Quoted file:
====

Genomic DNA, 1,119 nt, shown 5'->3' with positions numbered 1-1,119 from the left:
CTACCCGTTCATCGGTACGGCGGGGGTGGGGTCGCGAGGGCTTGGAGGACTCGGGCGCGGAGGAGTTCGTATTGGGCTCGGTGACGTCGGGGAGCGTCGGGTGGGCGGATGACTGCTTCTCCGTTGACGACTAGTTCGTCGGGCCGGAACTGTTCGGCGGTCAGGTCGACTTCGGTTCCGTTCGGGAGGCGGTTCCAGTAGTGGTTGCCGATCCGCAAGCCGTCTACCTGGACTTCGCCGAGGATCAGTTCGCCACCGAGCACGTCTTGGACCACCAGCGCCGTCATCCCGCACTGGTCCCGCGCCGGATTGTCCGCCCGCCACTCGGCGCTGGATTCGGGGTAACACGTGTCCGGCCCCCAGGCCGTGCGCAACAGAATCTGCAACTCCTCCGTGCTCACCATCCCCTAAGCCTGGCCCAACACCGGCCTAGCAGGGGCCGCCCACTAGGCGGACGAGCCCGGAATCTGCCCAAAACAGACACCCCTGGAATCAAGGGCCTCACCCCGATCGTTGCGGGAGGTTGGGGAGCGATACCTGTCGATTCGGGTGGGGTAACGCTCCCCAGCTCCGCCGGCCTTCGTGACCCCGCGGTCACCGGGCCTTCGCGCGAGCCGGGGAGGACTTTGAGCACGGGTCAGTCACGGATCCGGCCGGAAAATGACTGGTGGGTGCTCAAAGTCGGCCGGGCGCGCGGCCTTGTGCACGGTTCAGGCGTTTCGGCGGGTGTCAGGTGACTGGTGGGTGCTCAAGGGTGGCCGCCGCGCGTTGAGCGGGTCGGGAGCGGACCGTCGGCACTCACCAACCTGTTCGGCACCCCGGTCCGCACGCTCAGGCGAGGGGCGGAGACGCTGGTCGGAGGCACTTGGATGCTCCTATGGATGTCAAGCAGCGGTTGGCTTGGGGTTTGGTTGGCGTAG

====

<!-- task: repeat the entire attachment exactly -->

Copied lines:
Genomic DNA, 1,119 nt, shown 5'->3' with positions numbered 1-1,119 from the left:
CTACCCGTTCATCGGTACGGCGGGGGTGGGGTCGCGAGGGCTTGGAGGACTCGGGCGCGGAGGAGTTCGTATTGGGCTCGGTGACGTCGGGGAGCGTCGGGTGGGCGGATGACTGCTTCTCCGTTGACGACTAGTTCGTCGGGCCGGAACTGTTCGGCGGTCAGGTCGACTTCGGTTCCGTTCGGGAGGCGGTTCCAGTAGTGGTTGCCGATCCGCAAGCCGTCTACCTGGACTTCGCCGAGGATCAGTTCGCCACCGAGCACGTCTTGGACCACCAGCGCCGTCATCCCGCACTGGTCCCGCGCCGGATTGTCCGCCCGCCACTCGGCGCTGGATTCGGGGTAACACGTGTCCGGCCCCCAGGCCGTGCGCAACAGAATCTGCAACTCCTCCGTGCTCACCATCCCCTAAGCCTGGCCCAACACCGGCCTAGCAGGGGCCGCCCACTAGGCGGACGAGCCCGGAATCTGCCCAAAACAGACACCCCTGGAATCAAGGGCCTCACCCCGATCGTTGCGGGAGGTTGGGGAGCGATACCTGTCGATTCGGGTGGGGTAACGCTCCCCAGCTCCGCCGGCCTTCGTGACCCCGCGGTCACCGGGCCTTCGCGCGAGCCGGGGAGGACTTTGAGCACGGGTCAGTCACGGATCCGGCCGGAAAATGACTGGTGGGTGCTCAAAGTCGGCCGGGCGCGCGGCCTTGTGCACGGTTCAGGCGTTTCGGCGGGTGTCAGGTGACTGGTGGGTGCTCAAGGGTGGCCGCCGCGCGTTGAGCGGGTCGGGAGCGGACCGTCGGCACTCACCAACCTGTTCGGCACCCCGGTCCGCACGCTCAGGCGAGGGGCGGAGACGCTGGTCGGAGGCACTTGGATGCTCCTATGGATGTCAAGCAGCGGTTGGCTTGGGGTTTGGTTGGCGTAG